2016-07-06 (W) 3D Printed Topographical Lake COMPLETED

My retired mom spends a lot of time at her RV which is camped on a lake and I wanted to get her a thoughtful gift for her birthday. I decided to make a 3D print of her lake based on topographical DNR information. I found her specific lake without too much trouble. Anyone who wants to make a similar project will have to find a local resource. Try searching for things like, contour, topographical, depth chart or lake map.

Once the right map has been located the image should be imported to a graphical editor. I used GIMP because I’m familiar with the program but MSPaint could handle this job. The goal is to replace each layer of the lake with a gray gradient that corresponds to the depth. In other words we want the deepest part of the lake to be white and the land to be black. Each layer in between will be dark or light gray based on how deep it is. In this case it was also necessary to remove the depth markers which numerically described the depth. If you want to make sure the lake is accurate be sure the gray level corresponds to the depth proportionally. In this screenshot you may notice the first couple of steps are five foot increments while the deeper steps are ten foot increments. When I converted those to gray they changed five or ten percent accordingly.

Topographical lake map

Animation of depth layers

The first image used black for the deepest layers of the lake and white for dry land. It turns out that OpenSCAD wanted the opposite so when it may be necessary to invert the colors. If you’re using this to make a map for a mountain be sure your peak is black. OpenSCAD had some trouble rendering a large image so the resolution was reduced for this model to approximately 160*160. Text at that resolution was illegible so if you’re adding an inscription be sure to carve it out with OpenSCAD. OpenSCAD also expects a .png file.

lake_contour.png ready for import. Small

If you’re unfamiliar with OpenSCAD just create an OpenSCAD file in a folder and place your lake contour image in that folder. Let’s call the folder “Lake Contour” and let’s name the image “lake_contour.png”. Inside the .scad file paste the text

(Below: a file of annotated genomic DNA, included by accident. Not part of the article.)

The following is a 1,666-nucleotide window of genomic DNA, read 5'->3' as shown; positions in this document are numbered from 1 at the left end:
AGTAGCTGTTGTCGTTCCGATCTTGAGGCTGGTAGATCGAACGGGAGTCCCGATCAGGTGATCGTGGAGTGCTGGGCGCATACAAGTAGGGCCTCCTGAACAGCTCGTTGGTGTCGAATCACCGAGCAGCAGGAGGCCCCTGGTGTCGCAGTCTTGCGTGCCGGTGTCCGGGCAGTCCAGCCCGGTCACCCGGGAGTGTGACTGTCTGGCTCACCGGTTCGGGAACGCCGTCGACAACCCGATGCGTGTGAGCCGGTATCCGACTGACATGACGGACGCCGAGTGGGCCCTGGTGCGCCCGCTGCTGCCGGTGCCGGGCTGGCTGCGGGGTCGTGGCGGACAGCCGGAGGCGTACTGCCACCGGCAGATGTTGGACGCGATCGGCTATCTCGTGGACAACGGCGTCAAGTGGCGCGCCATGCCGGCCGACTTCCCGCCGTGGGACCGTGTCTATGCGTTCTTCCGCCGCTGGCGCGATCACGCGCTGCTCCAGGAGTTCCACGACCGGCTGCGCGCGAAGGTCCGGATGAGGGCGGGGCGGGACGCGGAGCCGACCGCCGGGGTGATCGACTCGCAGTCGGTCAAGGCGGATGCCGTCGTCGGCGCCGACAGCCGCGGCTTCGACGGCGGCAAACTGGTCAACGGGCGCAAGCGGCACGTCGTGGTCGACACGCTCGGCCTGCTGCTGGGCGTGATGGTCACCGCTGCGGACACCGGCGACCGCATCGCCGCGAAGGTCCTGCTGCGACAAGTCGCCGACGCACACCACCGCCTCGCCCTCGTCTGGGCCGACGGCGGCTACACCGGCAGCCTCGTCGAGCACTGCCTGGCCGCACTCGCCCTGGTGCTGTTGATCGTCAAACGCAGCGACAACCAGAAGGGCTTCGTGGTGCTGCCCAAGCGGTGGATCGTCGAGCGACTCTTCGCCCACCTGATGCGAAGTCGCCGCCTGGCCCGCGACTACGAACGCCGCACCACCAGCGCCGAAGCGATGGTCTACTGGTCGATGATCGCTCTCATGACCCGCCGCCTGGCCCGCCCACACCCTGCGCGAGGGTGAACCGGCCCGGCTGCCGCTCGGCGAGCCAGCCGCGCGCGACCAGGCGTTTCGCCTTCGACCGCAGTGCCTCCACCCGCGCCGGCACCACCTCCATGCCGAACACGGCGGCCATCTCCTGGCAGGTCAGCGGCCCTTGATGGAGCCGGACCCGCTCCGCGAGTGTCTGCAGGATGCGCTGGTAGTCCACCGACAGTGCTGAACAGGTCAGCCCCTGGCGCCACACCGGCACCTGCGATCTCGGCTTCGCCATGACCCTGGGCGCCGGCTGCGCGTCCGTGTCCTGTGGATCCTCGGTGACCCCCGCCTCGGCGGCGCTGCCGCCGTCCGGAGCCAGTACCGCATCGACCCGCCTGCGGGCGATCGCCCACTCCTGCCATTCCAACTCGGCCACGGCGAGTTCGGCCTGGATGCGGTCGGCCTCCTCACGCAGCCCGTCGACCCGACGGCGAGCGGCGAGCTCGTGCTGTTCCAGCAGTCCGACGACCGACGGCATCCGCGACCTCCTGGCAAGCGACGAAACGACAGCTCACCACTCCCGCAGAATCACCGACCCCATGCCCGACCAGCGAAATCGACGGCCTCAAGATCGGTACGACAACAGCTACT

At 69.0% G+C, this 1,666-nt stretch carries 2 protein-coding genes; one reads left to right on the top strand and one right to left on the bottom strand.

scale([1, 1, 0.25]){
    surface(file = "lake_contour.png", center = true, convexity = 5);

Rendered model of lake map with inscription

As you can see I’ve added more code for an inscription but that code will be different for each person. Unless you’re all giving the same gift to my mom and your name is Brian. The only thing left to do is render the model (F6) and save the .stl file somewhere your printer can find it. Or send it to an online printer.

The borders between depths were blurred to make the transitions from layers more gradual instead of instant. This step is optional and not available in simple programs so I didn’t draw attention to it. Reducing the resolution also helped to blur the hard lines.

This model took all night to print since I set the speed to low and the quality to HIGH. It was scaled in the printer software since it is clearly not printing 1:1. If you’re a stickler for maps you may want to add a compass rose, lake name and distance legend. These can also be added by simply printing the information onto a sticker with a 2D printer.

Enjoy your new plastic lake map. Bonus, if you’ve printed with a low fill your map will float!

Moving map model

The rest of the posts for this project have been arranged by date.

First time here?

Completed projects from year 1.

Completed projects from year 2.

Completed projects from year 3.

Disclaimer for http://24hourengineer.blogspot.com/

This disclaimer must be intact and whole. This disclaimer must be included if a project is distributed.

All information in this blog, or linked by this blog, are not to be taken as advice or solicitation. Anyone attempting to replicate, in whole or in part, is responsible for the outcome and procedure. Any loss of functionality, money, property or similar, is the responsibility of those involved in the replication.

All digital communication regarding the email address 24hourengineer@gmail.com becomes the intellectual property of Brian McEvoy. Any information contained within these messages may be distributed or retained at the discretion of Brian McEvoy. Any email sent to this address, or any email account owned by Brian McEvoy, cannot be used to claim property or assets.

Comments to the blog may be utilized or erased at the discretion of the owner. No one posting may claim claim property or assets based on their post.

This blog, including pictures and text, is copyright to Brian McEvoy.

2016-07-04 (M)


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